Myanmar’s human rights commission has a credibility problem — but critics argue that it can’t be solved by simply replacing its current members.
By HEIN KO SOE | FRONTIER
TOOTHLESS. Ineffective. Weak. Since its formation in 2011, the Myanmar National Human Rights Commission has been a lightning rod for criticism.
This hasn’t gone away under the National League for Democracy government; if anything, the volume and tone has been ratcheted up.
During a recent debate in parliament over the commission’s 2015 annual report, 16 lawmakers took the opportunity to discuss its perceived failings. Some proposed sacking all of the commission’s members and replacing them.
“We discussed about the MNHRCs weaknesses – its failure to properly protect and promote human rights for Myanmar citizens,” said NLD lawmaker Daw Thandar. “In this new era we need new, active commission members.”
She has more reason than most to feel aggrieved. In 2014, Thandar’s husband, Ko Aung Kyaw Naing – better known as Ko Par Gyi – was shot and killed while in military custody. A closed military tribunal later cleared those who shot Aung Kyaw Naing of responsibility for his death. Thandar said the MNHRC had been reluctant to take up the case, and when eventually ordered to by President U Thein Sein it had acted in an “oppressive” manner toward her.
As the parliament debate indicated, much of the criticism is personal and directed at the commission’s members, all former civil servants. But many observers agree the personnel are only part of the problem; the commission’s structure and legal framework also inhibits its work.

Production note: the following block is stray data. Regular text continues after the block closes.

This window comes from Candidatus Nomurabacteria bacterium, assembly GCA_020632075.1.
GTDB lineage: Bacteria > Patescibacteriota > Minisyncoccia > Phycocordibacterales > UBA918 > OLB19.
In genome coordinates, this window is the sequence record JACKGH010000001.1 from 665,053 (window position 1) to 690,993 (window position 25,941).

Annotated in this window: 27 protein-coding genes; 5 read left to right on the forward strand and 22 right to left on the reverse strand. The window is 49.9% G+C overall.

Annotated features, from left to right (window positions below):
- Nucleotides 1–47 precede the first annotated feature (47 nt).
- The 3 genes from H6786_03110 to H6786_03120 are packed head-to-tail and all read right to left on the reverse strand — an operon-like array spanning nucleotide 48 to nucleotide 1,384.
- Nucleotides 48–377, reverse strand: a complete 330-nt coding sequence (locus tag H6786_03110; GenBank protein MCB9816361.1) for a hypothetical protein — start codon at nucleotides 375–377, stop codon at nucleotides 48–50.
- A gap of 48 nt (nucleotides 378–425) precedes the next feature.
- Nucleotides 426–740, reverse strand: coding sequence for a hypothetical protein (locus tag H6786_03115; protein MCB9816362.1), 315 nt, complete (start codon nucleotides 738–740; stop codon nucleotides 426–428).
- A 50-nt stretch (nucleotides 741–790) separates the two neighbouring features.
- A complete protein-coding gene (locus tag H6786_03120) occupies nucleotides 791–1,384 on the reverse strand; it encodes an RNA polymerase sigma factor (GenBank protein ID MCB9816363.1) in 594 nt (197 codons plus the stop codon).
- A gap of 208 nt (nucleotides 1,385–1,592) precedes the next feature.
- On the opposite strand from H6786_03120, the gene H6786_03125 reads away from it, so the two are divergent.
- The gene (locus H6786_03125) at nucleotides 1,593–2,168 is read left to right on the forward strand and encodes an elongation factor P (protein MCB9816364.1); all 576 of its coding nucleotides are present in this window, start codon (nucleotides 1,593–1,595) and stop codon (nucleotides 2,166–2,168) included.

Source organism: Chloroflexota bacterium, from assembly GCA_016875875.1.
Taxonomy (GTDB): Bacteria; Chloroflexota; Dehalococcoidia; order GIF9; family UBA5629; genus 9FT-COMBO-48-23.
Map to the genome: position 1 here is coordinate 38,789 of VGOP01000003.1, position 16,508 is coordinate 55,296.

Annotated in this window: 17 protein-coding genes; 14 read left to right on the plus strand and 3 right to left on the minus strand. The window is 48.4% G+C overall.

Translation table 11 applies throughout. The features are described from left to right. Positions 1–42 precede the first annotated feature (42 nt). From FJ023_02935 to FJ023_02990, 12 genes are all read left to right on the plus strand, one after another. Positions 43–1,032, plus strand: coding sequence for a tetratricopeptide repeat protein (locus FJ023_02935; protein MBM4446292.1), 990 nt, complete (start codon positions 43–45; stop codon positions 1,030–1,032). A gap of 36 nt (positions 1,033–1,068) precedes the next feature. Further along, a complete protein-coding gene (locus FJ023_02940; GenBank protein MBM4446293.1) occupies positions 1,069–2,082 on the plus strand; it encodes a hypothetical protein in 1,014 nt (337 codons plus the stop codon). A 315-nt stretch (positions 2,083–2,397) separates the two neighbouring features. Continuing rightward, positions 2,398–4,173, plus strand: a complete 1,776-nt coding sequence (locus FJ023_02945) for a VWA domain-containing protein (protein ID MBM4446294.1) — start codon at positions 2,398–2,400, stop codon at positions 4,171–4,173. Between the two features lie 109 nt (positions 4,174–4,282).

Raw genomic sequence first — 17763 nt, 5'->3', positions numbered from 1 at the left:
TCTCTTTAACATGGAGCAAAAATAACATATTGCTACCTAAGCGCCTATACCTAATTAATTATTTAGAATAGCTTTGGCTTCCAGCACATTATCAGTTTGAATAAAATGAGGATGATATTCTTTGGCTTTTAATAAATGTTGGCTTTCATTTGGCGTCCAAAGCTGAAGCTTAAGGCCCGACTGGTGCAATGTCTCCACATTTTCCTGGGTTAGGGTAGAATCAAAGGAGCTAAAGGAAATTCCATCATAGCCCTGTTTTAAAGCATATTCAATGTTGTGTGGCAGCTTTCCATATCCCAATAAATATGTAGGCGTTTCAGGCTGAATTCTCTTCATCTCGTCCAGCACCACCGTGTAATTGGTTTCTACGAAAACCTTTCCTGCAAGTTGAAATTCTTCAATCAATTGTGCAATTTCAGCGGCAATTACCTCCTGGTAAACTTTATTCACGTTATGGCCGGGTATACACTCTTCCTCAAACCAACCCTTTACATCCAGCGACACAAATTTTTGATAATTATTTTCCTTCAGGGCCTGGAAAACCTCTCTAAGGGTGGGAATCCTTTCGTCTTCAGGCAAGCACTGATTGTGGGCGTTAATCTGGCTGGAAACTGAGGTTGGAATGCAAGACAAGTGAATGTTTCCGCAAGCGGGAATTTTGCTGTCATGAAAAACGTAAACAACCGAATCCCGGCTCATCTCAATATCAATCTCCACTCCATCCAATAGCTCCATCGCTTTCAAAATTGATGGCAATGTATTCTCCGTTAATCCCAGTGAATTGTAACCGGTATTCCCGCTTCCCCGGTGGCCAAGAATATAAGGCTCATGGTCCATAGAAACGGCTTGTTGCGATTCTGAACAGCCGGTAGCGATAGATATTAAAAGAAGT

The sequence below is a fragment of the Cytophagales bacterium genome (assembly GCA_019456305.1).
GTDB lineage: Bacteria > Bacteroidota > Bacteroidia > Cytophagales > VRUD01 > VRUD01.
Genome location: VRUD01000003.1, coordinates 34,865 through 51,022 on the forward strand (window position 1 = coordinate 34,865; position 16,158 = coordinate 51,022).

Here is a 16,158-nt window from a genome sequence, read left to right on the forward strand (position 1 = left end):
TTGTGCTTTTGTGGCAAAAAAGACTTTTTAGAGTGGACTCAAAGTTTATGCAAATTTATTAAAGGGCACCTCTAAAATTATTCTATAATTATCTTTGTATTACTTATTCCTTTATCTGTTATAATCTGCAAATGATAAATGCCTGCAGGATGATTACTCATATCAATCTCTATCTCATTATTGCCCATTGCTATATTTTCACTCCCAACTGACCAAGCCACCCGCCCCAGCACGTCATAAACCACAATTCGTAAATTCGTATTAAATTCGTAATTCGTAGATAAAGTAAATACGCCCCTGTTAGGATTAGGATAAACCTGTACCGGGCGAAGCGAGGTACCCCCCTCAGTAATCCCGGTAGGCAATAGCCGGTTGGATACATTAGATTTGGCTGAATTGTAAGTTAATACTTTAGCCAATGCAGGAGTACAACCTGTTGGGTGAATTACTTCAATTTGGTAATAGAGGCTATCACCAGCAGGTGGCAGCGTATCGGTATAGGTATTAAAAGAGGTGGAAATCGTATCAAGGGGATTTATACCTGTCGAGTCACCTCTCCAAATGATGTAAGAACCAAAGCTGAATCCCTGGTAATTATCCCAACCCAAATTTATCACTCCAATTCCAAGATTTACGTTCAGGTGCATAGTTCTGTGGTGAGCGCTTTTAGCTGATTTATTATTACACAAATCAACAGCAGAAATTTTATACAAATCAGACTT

In June, a coalition of about 40 Myanmar NGOs wrote to President U Htin Kyaw, urging reform of the commission. They called for greater transparency and cooperation with NGOs, and suggested that at least some of the members be elected or nominated by the public.
“We need to give more power to the MNHRC so we should amend the law. Commission members should not only respond to rights violations but also examine closely how to solve the root causes of abuses, regardless of which organisation is committing them,” said U Aung Myo Min, executive director of Equality Myanmar, one of the NGOs that penned the letter.
Commission members say they are limited by the powers granted them under the Myanmar National Human Rights Commission Law, which was enacted in 2014.
The law grants the commission the power to investigate abuses, but its recommendations are not binding. Instead, they can be referred to a court or government department for action.
Commission vice chairman U Sit Myaing said many critics appeared to have not read the law.
“They want more action from the commission but we can’t do what they want,” he said. “If they want to see more improvements in regard to human rights, we need more support from the parliament and government.”
The commission has been through two distinct phases since it was formed by a presidential notification in September 2011 with 15 members, all former civil servants. It was reformed in September 2014, after the Myanmar National Human Rights Commission Law was enacted, with 11 members.
The failure to include any members genuinely independent of the government has drawn widespread criticism. The process of selecting members was also opaque, and the more outspoken commissioners were mostly removed from the commission when it was reformed two years ago.